Releasing Inmates to Other Countries

North Carolina law allows certain inmates to be released from incarceration to return to another country.

Rapid REPAT. Since 2008, certain inmates have been eligible for an early conditional release from an active sentence in North Carolina to be removed from the United States. The Division of Adult Correction refers to the program as Rapid REPAT, as it shares characteristics with the Immigration and Customs Enforcement (ICE) program of the same name. In the ICE program, REPAT stands for “Removal of Eligible Parolees Accepted for Transfer.”

Under G.S. 148-64.1, the Post-Release Supervision and Parole Commission may conditionally release an inmate into ICE custody if all of the following requirements are satisfied.

  1. The inmate is subject to a final order of removal. (Sejal Zota and John Rubin cover the details of the removal process in their excellent and recently revised manual on the Immigration Consequences of a Criminal Conviction in North Carolina.)
  2. The inmate was convicted of a “nonviolent criminal offense,” which is defined to include only the following offenses:
  • Breaking or entering buildings under G.S. 14-54 (prison regulations say this provision also covers larceny);
  • Breaking or entering into a motor vehicle, etc., under G.S. 14-56;
  • Possessing stolen goods under G.S. 14-71.1;
  • Obtaining property by false pretenses (less than $100,000) under G.S. 14-100;
  • Possession of a Schedule VI controlled substance under G.S. 90-95(d)(4);
  • An impaired driving offense that does not result in death or serious bodily injury. (The law appears to have been written with DAC in mind, but it seems like it could also apply to an inmate housed in a jail through the Statewide Misdemeanant Confinement Program, as all active-sentence DWI inmates are nowadays.)

If the inmate is incarcerated for more than one offense, then all of those offenses must be on the list for the inmate to be eligible.

  1. The inmate has served at least half of the minimum sentence imposed by the court, or, in the case of an impaired driving inmate, the inmate has met the parole eligibility requirements of G.S. 15A-1371 (generally, service of the imposed minimum sentence or one fifth of the statutory maximum, whichever is less). The defendant need not obtain a substance abuse assessment and complete treatment as ordinarily required under G.S. 20-179(p)(3) to be eligible.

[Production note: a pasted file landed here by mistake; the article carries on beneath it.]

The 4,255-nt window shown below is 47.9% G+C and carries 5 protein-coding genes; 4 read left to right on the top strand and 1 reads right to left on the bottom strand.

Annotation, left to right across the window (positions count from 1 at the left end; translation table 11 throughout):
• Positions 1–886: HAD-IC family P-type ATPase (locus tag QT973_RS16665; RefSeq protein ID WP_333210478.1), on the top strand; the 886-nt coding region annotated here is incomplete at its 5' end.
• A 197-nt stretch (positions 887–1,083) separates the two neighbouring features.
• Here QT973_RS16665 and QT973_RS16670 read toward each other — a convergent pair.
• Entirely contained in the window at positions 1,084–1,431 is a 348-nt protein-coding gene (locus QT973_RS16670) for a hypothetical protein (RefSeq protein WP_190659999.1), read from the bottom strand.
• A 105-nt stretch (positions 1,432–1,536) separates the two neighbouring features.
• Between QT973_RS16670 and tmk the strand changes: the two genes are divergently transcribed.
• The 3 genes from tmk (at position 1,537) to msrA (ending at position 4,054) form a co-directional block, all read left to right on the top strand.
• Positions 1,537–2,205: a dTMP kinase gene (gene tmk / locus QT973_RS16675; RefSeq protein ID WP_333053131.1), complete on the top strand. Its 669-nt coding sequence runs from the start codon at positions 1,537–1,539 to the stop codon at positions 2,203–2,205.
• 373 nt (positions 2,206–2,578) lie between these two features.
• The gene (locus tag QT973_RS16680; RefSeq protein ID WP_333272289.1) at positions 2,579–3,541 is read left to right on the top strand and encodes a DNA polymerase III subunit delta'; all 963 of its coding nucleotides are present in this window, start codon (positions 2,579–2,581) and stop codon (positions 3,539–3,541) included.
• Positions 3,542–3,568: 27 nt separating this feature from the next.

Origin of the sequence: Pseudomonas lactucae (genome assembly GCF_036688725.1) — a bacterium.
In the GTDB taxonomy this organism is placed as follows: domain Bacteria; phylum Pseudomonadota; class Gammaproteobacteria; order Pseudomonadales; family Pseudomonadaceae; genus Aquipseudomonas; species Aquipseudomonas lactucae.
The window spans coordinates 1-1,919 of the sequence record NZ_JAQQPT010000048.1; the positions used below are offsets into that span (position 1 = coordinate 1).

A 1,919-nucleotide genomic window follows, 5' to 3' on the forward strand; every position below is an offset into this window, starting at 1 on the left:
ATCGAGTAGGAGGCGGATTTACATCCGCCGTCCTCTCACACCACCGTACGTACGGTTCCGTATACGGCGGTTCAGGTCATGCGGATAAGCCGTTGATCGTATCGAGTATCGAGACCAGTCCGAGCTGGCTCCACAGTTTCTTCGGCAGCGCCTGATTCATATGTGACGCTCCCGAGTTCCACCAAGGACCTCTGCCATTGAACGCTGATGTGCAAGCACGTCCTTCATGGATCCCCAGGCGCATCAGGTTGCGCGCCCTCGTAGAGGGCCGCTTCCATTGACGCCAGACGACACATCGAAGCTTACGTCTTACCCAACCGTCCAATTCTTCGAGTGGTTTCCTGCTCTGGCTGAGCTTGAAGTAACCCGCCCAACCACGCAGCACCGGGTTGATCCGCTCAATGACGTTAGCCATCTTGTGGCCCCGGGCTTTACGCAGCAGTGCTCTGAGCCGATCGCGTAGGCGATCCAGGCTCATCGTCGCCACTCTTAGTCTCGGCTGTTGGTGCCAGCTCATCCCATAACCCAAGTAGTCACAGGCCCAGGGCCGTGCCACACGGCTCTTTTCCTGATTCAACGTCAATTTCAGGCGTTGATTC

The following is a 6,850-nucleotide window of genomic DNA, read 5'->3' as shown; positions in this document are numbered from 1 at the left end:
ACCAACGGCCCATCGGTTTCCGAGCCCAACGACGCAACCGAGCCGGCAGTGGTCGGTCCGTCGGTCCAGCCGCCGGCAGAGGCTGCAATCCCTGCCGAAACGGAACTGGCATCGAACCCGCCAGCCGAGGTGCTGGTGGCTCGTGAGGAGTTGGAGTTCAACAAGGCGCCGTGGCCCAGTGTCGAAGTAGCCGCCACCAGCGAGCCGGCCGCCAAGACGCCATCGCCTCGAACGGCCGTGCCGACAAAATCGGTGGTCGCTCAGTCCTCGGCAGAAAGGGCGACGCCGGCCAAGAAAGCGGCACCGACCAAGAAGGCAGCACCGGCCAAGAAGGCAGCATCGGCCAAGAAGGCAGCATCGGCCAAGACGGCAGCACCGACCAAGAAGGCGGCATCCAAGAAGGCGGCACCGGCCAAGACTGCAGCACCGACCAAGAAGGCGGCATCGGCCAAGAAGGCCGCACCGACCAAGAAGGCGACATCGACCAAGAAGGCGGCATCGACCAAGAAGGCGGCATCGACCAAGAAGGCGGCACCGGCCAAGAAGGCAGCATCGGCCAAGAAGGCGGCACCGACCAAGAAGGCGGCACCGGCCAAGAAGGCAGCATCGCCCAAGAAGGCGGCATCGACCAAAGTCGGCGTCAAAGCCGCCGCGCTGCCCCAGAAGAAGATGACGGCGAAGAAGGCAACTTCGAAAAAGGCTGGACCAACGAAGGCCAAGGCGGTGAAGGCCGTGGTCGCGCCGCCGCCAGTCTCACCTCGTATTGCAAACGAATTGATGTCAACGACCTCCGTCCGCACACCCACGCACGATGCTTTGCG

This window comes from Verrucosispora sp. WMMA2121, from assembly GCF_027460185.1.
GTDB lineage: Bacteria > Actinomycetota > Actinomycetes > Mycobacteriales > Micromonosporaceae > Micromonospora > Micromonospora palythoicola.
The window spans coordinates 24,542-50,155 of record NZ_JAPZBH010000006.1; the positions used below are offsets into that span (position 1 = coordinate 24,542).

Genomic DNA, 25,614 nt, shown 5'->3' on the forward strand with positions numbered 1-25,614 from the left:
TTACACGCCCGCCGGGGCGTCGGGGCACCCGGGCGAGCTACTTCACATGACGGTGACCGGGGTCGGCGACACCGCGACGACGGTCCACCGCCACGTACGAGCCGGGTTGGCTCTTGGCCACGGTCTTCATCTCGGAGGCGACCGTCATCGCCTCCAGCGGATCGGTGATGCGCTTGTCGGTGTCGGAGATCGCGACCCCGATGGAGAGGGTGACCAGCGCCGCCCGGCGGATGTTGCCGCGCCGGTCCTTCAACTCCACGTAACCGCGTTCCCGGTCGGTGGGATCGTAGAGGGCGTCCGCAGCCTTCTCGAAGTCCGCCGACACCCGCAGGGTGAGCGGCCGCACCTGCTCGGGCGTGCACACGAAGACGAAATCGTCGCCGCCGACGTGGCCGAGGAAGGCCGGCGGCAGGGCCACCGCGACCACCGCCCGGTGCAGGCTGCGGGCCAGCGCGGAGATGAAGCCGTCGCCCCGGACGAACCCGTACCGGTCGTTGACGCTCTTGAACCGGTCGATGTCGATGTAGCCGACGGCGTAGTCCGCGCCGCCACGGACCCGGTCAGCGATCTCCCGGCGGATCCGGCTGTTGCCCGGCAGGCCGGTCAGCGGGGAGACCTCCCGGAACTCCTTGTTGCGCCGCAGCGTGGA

2. The inmate agrees not to reenter the United States unlawfully.

Prison regulations add one additional requirement beyond the statutory requirements: that the inmate not have any pending charges in North Carolina or elsewhere.

Even if a person satisfies all of those requirements, the decision to release him or her rests with the Parole Commission. G.S. 148-64.1(b). If a release is approved but ICE does not actually remove the person, he or she gets returned to prison to serve the remainder of the sentence.

If a person removed through the program reenters the United States unlawfully, the Parole Commission shall, after notice and hearing, revoke the early release and reimprison him or her for the balance of the sentence. G.S. 148-64.1(f). Once an early release has been revoked, the person is not eligible for any other release (aside from ordinary post-release supervision).

Transfer under Treaty. Under G.S. 148-122, the governor may allow the prison system to transfer an inmate who is a citizen or national of another country to that country if a treaty between the United States and that country provides for such transfers. The regulation implementing that law adds some additional requirements that go beyond the short statute, including that the inmate not have any pending charges or outstanding monetary obligations, that he or she must have at least 12 months of active sentence remaining, that the inmate is not a dual citizen of the United States and the other country, and that the inmate hasn’t previously been removed from the United States and returned unlawfully. The United States has treaties with prisoner transfer agreements with many countries (the U.S. Department of Justice lists them here), but as a practical matter such transfers are rarely approved out of North Carolina.



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